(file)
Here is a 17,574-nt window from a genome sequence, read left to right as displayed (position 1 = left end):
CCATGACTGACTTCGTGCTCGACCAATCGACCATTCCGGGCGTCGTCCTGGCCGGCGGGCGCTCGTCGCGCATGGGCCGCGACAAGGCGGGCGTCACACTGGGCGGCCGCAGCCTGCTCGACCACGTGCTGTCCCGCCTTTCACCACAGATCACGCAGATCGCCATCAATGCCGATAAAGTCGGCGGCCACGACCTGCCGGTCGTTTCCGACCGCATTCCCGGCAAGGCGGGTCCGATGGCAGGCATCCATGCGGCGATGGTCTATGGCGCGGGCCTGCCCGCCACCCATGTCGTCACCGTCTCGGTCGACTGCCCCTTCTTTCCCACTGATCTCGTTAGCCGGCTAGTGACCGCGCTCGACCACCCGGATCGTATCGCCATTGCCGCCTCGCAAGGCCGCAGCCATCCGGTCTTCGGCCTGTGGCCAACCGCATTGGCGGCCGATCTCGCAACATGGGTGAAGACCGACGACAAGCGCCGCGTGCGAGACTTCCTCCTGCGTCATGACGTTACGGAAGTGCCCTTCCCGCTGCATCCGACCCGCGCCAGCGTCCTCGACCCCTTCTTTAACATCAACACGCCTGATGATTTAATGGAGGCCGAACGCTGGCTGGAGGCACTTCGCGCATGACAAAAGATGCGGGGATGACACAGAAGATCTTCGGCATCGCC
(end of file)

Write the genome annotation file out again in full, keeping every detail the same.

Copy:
Here is a 17,574-nt window from a genome sequence, read left to right as displayed (position 1 = left end):
CCATGACTGACTTCGTGCTCGACCAATCGACCATTCCGGGCGTCGTCCTGGCCGGCGGGCGCTCGTCGCGCATGGGCCGCGACAAGGCGGGCGTCACACTGGGCGGCCGCAGCCTGCTCGACCACGTGCTGTCCCGCCTTTCACCACAGATCACGCAGATCGCCATCAATGCCGATAAAGTCGGCGGCCACGACCTGCCGGTCGTTTCCGACCGCATTCCCGGCAAGGCGGGTCCGATGGCAGGCATCCATGCGGCGATGGTCTATGGCGCGGGCCTGCCCGCCACCCATGTCGTCACCGTCTCGGTCGACTGCCCCTTCTTTCCCACTGATCTCGTTAGCCGGCTAGTGACCGCGCTCGACCACCCGGATCGTATCGCCATTGCCGCCTCGCAAGGCCGCAGCCATCCGGTCTTCGGCCTGTGGCCAACCGCATTGGCGGCCGATCTCGCAACATGGGTGAAGACCGACGACAAGCGCCGCGTGCGAGACTTCCTCCTGCGTCATGACGTTACGGAAGTGCCCTTCCCGCTGCATCCGACCCGCGCCAGCGTCCTCGACCCCTTCTTTAACATCAACACGCCTGATGATTTAATGGAGGCCGAACGCTGGCTGGAGGCACTTCGCGCATGACAAAAGATGCGGGGATGACACAGAAGATCTTCGGCATCGCC